We get so busy but it is important to take a break, connect with others, and see how your work fits in the greater picture. I had the opportunity to do this at a local outreach workshop on March 7th. It was an inspiring day and I loved the chance to see what others are doing to promote science in our province. The organizers had done a good job of including community building, learning, and personal networking. I’ll talk about each section in general terms but if you want more details on the day, please check out the storify that I’ve included at the end of this post.
Canada doesn’t have a federal agency for advancing science like the AAAS or the Wellcome Trust or the associated dedicated funding sources. In past years, NSERC (federal funding agency) and the BC Innovation Council provided outreach workshops but in the days of shrinking budgets, other priorities emerged. I’m glad that this day was re-started by several organizations. There are still a lot of smart, passionate people communicating science throughout the province and we need days like the BC science outreach workshop to connect, learn, and just celebrate the great work being accomplished.
Community Building (organization)
At the beginning of the day, the new Science Charter was introduced (emphasis mine):
The purpose of the Charter is to foster coherence and collaboration amongst organizations involved in science promotion in British Columbia by defining common understandings and purposes.
These organizations share a belief that science and technology are pivotal to our economy, environment, health and many other dimensions of our lives. We believe that through mutual attention and common direction, the cumulative effectiveness of individual organizations can be increased.
I’m excited about this new charter. I’m hoping that this will give us a way to connect more organizations and efforts. I used to run a province-wide outreach program in genetics and sometimes we would visit towns that already had a local program and didn’t need us to visit.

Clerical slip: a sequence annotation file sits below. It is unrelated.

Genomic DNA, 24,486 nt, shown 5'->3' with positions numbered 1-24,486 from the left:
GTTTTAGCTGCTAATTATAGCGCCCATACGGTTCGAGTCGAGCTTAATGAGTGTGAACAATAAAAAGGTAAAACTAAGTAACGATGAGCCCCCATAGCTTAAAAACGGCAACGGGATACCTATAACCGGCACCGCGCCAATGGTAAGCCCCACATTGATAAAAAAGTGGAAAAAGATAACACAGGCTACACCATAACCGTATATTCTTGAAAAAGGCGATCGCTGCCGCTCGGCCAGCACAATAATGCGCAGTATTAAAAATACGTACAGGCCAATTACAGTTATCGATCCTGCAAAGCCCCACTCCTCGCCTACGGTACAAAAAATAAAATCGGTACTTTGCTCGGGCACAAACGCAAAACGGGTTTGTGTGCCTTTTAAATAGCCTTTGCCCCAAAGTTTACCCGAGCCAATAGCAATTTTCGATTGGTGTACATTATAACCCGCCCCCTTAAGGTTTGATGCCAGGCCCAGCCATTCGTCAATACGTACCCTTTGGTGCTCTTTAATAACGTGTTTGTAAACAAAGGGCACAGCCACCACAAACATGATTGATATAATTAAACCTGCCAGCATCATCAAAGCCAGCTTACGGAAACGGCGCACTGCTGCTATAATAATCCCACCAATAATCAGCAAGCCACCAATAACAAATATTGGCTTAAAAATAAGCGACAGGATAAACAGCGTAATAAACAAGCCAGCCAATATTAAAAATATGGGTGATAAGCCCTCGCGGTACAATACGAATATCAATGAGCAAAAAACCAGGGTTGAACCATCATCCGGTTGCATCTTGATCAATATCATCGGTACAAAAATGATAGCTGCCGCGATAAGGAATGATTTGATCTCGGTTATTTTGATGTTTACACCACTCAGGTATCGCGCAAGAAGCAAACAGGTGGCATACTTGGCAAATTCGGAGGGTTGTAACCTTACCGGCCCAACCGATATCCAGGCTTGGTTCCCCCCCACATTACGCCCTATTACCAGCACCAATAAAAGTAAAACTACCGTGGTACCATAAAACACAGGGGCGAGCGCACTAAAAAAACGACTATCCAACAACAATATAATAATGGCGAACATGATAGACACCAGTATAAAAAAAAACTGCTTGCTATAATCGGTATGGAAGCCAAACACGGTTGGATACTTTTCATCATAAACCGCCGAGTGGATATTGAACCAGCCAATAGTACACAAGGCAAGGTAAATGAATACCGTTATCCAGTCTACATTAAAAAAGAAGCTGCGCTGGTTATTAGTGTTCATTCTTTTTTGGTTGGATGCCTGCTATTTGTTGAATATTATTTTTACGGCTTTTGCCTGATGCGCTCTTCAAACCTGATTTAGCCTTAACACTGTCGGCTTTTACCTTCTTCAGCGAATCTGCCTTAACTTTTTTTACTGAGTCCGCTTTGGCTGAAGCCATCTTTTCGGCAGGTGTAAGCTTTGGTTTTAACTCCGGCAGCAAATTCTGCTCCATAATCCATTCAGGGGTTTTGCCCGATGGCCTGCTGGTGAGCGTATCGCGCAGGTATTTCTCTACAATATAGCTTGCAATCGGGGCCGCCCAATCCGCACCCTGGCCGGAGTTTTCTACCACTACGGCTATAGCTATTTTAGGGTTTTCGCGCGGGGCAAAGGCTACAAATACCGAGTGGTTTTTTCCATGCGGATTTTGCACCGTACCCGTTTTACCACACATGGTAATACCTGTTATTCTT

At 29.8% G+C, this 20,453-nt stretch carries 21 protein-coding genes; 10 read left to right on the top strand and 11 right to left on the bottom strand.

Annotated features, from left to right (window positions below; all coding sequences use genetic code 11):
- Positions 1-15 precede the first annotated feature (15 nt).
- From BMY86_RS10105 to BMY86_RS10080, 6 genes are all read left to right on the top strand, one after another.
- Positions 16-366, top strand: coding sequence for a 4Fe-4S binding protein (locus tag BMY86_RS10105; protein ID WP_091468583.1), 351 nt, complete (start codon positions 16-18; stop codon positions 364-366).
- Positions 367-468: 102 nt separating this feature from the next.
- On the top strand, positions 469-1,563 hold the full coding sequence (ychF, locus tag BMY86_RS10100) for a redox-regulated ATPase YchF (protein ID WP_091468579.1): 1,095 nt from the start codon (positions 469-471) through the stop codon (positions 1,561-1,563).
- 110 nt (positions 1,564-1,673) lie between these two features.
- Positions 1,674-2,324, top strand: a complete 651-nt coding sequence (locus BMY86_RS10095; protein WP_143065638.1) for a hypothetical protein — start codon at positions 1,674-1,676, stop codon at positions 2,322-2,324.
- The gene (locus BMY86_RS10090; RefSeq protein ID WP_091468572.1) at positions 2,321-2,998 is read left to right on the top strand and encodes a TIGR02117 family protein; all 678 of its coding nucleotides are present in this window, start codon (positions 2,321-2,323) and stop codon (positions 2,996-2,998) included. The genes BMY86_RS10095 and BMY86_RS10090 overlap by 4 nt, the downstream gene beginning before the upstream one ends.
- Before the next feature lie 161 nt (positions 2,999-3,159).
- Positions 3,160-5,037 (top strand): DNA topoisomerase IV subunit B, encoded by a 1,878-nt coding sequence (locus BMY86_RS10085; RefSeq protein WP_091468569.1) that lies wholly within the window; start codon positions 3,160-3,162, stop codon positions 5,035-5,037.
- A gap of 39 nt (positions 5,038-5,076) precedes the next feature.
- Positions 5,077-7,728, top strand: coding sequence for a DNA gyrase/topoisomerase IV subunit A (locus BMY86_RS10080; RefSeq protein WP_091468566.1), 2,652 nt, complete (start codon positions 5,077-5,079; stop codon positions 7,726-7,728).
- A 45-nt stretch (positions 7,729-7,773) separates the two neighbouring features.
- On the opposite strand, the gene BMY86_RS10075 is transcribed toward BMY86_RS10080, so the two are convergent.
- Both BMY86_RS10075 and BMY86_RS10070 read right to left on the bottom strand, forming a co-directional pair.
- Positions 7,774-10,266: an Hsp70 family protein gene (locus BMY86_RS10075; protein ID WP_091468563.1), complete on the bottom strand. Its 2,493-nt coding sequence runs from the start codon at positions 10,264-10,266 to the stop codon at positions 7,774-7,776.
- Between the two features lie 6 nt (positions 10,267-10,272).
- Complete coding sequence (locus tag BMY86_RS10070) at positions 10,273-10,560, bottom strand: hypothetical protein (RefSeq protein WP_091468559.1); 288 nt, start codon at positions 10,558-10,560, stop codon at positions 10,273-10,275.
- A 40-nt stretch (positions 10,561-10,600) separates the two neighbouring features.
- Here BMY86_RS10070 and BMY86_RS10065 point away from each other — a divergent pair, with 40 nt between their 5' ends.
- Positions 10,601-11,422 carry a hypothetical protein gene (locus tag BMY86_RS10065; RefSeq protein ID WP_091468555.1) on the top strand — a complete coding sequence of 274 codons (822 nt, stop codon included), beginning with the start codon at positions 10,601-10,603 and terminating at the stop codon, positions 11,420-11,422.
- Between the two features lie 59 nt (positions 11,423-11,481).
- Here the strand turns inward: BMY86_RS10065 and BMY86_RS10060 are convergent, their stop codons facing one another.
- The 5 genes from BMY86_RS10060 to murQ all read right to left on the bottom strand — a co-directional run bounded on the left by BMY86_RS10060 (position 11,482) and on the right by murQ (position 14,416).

We were usually able to work together and enhance each other programs so it was never disastrous. However, it would have been nicer to work together before a visit and not at the last minute. In addition to preventing duplication, connecting people before visits can also allow us to tailor programs for different communities. One of my favourite outreach trips was to Haida Gwaii and it wasn’t just the beauty of the place and people. I had worked with teachers in each school to change our standard programs to make them more meaningful for the students.
Best Practices (Learning, Showcasing)
The science outreach workshop had several learning opportunities, including an introduction to the new science curriculum and evaluating your programs. Although most of the people and organizations provide informal education programs, it is helpful to know where your programs fit into the curriculum. Not only does this help you target the correct grade but you get a sense of previous topics covered by the students.
How do we know our programs are working? We had 3 panelists share their experiences and different approaches to evaluation. I liked that they talked about the difference between research and evaluation. Evaluation is more about the effectiveness of a program to reach its objectives – so you should know what your program’s goals. One question is often ‘are participants learning?’ but that can be difficult to measure. The panel took us through surveys, observation and interview examples of different ways to evaluate.
We had the opportunity to network at coffee breaks, lunch, and within some sessions. Because we haven’t had a lot of these opportunities to see each other, we tended to clump with people we knew from before. If we have more sessions, I hope we will reach out beyond our current circles. There are some other ways that could be accomplished, which leads to my…
- Database of BC outreach organizations This has been tried in the past and it is really hard to keep up to date but I still want it. If I’m going back to Fort St. John, I’d love to see a list of organizations that often work in that area and if there are ways to work together. Optimally, I’d love an outreach website where different organizations were profiled each month (preferably alternating between Vancouver-based and other location).
- Ability of people and organizations outside of Vancouver to attend. Yes, most people in Canada live in southern BC but that doesn’t mean that science/science outreach is only near the US border or on the coast. It is expensive to travel to smaller communities and funds are limited. Maybe there is a way to have people attend online? We provide our medical school lectures with videoconferencing and maybe that could be done with these workshops? We did have a hashtag this year and several people did follow the tweets from home.
- More networking (really!). I will admit that networking can be painful. Maybe we could have forced interactions where you talk to people outside of your area of expertise? I think this would have to be done within a session – and maybe it would have to be a surprise or people may not attend. It is important for many reasons, including possible partnerships that aren’t obvious at first. Also, people who like to communicate and discuss science often start in their area of expertise but they may find opportunities to learn about a new science or a new way to communicate their preferred topic.
I enjoyed the day and I think it was really useful. I look forward to the next session!